5 Places Design Can Take Your Business in 2013: Trends and Recommendations
08/02/13

Resource provided by Pivot Design Group
2012 was the year of the business pivot. The concept was coined by Andrew Reis in 2011 in his book, “The Lean Start-Up”, but last year the idea really took hold—evidenced by a Forbes magazine piece on business pivots. Reis defines a business pivot as a “structured course correction designed to test a new fundamental hypothesis about the product, strategy, and engine of growth.”


Business Trends 2013, and How to Prepare

If 2012 was the year of the pivot, we predict these three trends will shape business, branding, communications, and design in 2013:

  1. Mobile Engagement
    It’s not just about “surfing the web” on a desktop computer anymore. Your audiences (customers, users, stakeholders, employees, etc.) expect to be able to engage with you and your products no matter where they are. This comes down to understanding your audience and their specific contexts of use. Are your design, web, and communication strategies ready for smartphone and tablet interaction?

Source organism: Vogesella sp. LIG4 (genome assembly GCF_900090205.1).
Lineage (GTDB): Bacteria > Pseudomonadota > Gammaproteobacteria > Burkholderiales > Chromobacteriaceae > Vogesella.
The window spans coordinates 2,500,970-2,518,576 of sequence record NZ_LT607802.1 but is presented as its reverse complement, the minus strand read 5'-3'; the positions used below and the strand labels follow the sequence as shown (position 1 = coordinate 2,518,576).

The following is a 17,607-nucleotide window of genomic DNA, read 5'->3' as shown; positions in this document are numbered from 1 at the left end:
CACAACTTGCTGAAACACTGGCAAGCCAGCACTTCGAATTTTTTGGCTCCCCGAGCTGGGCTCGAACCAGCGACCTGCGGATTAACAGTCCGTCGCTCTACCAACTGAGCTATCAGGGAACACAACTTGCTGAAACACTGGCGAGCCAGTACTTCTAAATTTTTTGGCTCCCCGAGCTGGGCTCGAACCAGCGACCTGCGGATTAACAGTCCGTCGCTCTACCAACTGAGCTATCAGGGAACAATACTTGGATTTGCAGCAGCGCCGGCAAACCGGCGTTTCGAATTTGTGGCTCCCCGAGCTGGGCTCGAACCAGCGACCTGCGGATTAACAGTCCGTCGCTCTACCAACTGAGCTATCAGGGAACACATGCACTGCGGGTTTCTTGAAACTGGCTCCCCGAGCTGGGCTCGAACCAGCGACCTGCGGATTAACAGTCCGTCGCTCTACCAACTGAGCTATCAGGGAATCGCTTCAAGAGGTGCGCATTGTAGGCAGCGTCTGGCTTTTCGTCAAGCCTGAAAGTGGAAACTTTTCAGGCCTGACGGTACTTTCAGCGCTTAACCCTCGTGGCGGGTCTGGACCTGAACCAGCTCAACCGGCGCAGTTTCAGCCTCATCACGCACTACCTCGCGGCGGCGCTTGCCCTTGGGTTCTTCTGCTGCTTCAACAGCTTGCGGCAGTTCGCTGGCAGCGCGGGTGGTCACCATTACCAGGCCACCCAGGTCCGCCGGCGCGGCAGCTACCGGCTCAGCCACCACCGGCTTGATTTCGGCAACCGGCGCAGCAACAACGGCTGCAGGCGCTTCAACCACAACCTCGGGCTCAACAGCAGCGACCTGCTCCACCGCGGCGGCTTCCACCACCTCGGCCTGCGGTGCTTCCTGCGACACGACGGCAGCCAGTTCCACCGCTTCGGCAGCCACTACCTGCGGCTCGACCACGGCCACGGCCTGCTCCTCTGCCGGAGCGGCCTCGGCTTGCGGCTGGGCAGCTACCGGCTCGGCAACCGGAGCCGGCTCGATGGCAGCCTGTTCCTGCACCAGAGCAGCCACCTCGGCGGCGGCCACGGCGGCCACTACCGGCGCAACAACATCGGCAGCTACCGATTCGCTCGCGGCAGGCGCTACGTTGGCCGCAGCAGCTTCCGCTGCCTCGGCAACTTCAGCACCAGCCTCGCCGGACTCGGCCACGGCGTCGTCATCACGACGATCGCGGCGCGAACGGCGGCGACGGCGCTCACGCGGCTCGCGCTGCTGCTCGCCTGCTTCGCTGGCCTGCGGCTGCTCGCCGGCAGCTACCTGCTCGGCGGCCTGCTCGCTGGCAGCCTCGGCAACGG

2. Multi-touch Audience Engagement
    Audiences will expect to engage with companies and products in more ways than one. Your website could be the starting point, but make sure you consider your audiences and their specific scenarios of use. Is your website responsive, do you have a mobile presence? How’s your customer support? What about your in-store presence and social media channels? Customers have many ways of accessing information about you, so it’s best if you’re there to provide them with the right response.
     
  3. Personal Informatics
    Individuals can’t get enough of data about themselves (think Nike Fuel). In 2013 we’ll see an upsurge of apps that will allow users to  selfmonitor their daily living. This becomes even more powerful with the growth in mobile healthcare monitoring. Good information design can help make vast amounts of data easier to understand. How can your organization tap into this desire to situate the individual as central to every product or service experience?

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